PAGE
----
The U.S. recognizes the right to asylum for individuals being persecuted in other countries. If you’ve fled to the U.S. for safety and have applied for asylum, you’ll be scheduled for an asylum interview to help the government determine if it should be granted. 


An asylum interview can be nerve-wracking and you may be afraid of saying the wrong thing or getting into trouble. Here’s how you can best prepare for your interview and how to get legal advocacy for U.S. immigration matters. 

Review Your Application in Detail 


Make sure you know what your application says backward and forwards and answer questions consistently with the information given on your application. One thing that asylum interviewers will look for is an inconsistency between the application and the answers you provide during the interview. Make sure they match up by having your application information down pat. 

Prepare Answers to Common Questions 


An attorney can help you prepare your answers to commonly asked questions in an asylum interview and may even hold a “mock” interview to help you get a feel for it. Your answers should be clear and concise, without extra information that the interviewer didn’t ask for. Be succinct, ask for clarification if you don’t understand something, and don’t be afraid to say “I don’t know.”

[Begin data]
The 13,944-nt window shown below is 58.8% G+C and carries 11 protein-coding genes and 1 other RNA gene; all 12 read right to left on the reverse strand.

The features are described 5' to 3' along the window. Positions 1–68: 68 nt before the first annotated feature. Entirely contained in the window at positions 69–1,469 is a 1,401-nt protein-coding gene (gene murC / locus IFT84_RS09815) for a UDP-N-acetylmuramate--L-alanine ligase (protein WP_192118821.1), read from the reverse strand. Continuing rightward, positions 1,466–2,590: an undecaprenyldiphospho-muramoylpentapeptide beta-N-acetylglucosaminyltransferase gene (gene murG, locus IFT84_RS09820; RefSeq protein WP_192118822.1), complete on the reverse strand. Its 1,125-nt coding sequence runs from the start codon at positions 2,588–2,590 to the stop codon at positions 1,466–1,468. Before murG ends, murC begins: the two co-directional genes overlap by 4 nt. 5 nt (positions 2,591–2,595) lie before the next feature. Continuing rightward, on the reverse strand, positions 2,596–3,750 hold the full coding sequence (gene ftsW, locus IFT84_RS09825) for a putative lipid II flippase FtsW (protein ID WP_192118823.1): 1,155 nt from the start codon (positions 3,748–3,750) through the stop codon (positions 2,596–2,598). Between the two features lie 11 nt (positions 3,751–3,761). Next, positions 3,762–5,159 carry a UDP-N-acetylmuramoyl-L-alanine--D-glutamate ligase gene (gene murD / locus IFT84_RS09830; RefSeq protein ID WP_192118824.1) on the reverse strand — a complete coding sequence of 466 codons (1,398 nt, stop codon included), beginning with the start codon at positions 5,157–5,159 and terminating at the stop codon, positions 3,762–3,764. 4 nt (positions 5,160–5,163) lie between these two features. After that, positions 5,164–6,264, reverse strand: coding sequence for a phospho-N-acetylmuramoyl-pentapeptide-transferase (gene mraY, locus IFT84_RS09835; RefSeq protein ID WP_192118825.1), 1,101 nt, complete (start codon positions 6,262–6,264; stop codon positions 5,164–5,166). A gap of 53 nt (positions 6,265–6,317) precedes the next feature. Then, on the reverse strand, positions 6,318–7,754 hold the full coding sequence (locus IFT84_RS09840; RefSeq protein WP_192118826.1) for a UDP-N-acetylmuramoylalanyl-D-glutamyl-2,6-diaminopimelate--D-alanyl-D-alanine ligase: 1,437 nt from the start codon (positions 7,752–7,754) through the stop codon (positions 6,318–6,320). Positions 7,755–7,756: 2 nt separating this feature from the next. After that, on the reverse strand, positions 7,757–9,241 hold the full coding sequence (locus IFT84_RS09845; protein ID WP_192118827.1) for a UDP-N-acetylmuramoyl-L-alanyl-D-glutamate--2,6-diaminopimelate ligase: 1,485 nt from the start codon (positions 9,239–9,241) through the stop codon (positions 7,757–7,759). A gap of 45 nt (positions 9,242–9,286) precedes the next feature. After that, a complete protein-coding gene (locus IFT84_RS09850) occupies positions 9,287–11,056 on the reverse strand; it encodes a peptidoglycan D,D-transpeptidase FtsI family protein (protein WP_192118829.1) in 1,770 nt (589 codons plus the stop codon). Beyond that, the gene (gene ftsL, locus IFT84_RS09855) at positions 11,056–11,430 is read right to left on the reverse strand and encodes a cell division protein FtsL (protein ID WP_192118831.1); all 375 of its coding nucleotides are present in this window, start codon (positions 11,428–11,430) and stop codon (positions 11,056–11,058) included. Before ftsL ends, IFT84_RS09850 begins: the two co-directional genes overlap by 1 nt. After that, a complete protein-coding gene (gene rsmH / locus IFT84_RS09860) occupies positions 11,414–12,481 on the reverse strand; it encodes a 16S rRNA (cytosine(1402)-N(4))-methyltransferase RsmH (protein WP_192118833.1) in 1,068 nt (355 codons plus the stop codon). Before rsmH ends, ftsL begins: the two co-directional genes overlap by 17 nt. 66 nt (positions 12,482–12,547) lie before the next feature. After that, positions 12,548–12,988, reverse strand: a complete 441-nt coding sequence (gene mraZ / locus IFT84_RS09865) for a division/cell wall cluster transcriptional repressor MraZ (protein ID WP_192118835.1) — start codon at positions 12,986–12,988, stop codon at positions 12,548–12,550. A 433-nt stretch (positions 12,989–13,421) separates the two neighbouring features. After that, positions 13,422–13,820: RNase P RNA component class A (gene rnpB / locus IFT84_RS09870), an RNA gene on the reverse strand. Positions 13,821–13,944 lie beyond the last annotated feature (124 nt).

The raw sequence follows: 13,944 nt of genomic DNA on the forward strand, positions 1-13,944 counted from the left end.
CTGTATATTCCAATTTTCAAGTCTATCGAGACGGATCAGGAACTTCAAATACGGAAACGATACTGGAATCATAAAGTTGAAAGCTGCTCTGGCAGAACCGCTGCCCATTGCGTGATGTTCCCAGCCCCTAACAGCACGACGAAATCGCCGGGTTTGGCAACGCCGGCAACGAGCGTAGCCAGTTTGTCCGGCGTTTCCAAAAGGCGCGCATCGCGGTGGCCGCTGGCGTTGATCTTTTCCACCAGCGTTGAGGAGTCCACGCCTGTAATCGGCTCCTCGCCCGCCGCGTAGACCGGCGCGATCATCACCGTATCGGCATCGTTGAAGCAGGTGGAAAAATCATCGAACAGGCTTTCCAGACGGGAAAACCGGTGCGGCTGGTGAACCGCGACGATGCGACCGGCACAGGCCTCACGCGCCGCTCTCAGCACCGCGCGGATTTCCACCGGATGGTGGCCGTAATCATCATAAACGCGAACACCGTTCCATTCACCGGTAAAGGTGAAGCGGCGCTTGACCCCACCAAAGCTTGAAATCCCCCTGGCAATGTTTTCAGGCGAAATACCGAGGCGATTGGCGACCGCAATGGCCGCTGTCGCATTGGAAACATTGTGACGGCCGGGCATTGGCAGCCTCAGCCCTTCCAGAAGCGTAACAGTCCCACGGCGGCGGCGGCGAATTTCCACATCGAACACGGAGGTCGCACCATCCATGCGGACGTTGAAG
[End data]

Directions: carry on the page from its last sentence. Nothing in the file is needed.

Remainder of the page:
Ask an Interpreter to Accompany You 

Language barriers can make asylum interviews challenging, and miscommunication between yourself and the interviewer can easily lead to your application being rejected. If you feel that you need an interpreter, hire a professional who has attended asylum interviews before. However, if you can understand and speak English, an interpreter isn’t necessary.  

Arrive Early to the Interview 


Arrive at least half an hour early to the interview. Don’t arrive more than an hour early if you can help it. Dress smartly in clean clothes, and bring your family with you. This is necessary if you are also seeking asylum for your spouse and/or children, and can help the interviewer better understand the situation you’re in.  


Bring Your Immigration Attorney 

Often, asylum interviewers will ask confusing questions or twist the answers you give so the application can be rejected. It’s critical to bring your Connecticut immigration lawyer with you to ensure that your rights are protected and the interview goes as smoothly as possible. Contact Llinas Law Immigration & Criminal Defense for a consultation to discuss your next steps at 860-530-1781.


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